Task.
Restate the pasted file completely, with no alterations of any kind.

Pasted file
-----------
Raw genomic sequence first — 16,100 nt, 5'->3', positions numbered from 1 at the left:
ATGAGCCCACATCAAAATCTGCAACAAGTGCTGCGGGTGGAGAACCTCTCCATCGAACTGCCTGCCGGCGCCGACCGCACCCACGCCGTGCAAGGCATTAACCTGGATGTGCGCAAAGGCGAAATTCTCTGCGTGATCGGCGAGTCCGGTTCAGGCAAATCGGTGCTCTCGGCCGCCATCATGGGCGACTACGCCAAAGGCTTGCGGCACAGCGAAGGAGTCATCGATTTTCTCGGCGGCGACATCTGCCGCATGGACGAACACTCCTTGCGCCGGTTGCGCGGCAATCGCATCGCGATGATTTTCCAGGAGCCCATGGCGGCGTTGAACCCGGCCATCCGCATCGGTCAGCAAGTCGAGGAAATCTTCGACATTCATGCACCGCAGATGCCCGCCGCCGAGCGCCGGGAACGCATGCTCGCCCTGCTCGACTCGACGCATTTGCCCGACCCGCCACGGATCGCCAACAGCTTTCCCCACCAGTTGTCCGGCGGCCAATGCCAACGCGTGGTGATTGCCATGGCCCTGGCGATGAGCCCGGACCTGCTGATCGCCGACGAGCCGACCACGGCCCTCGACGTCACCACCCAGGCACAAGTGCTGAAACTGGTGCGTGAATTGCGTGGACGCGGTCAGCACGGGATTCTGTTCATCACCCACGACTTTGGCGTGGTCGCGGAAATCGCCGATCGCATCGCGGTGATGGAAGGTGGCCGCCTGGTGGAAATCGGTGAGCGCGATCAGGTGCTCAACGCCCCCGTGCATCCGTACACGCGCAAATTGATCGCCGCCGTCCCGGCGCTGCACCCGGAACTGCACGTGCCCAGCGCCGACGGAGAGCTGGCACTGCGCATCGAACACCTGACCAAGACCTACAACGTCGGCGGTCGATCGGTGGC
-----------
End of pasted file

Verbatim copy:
Raw genomic sequence first — 16,100 nt, 5'->3', positions numbered from 1 at the left:
ATGAGCCCACATCAAAATCTGCAACAAGTGCTGCGGGTGGAGAACCTCTCCATCGAACTGCCTGCCGGCGCCGACCGCACCCACGCCGTGCAAGGCATTAACCTGGATGTGCGCAAAGGCGAAATTCTCTGCGTGATCGGCGAGTCCGGTTCAGGCAAATCGGTGCTCTCGGCCGCCATCATGGGCGACTACGCCAAAGGCTTGCGGCACAGCGAAGGAGTCATCGATTTTCTCGGCGGCGACATCTGCCGCATGGACGAACACTCCTTGCGCCGGTTGCGCGGCAATCGCATCGCGATGATTTTCCAGGAGCCCATGGCGGCGTTGAACCCGGCCATCCGCATCGGTCAGCAAGTCGAGGAAATCTTCGACATTCATGCACCGCAGATGCCCGCCGCCGAGCGCCGGGAACGCATGCTCGCCCTGCTCGACTCGACGCATTTGCCCGACCCGCCACGGATCGCCAACAGCTTTCCCCACCAGTTGTCCGGCGGCCAATGCCAACGCGTGGTGATTGCCATGGCCCTGGCGATGAGCCCGGACCTGCTGATCGCCGACGAGCCGACCACGGCCCTCGACGTCACCACCCAGGCACAAGTGCTGAAACTGGTGCGTGAATTGCGTGGACGCGGTCAGCACGGGATTCTGTTCATCACCCACGACTTTGGCGTGGTCGCGGAAATCGCCGATCGCATCGCGGTGATGGAAGGTGGCCGCCTGGTGGAAATCGGTGAGCGCGATCAGGTGCTCAACGCCCCCGTGCATCCGTACACGCGCAAATTGATCGCCGCCGTCCCGGCGCTGCACCCGGAACTGCACGTGCCCAGCGCCGACGGAGAGCTGGCACTGCGCATCGAACACCTGACCAAGACCTACAACGTCGGCGGTCGATCGGTGGC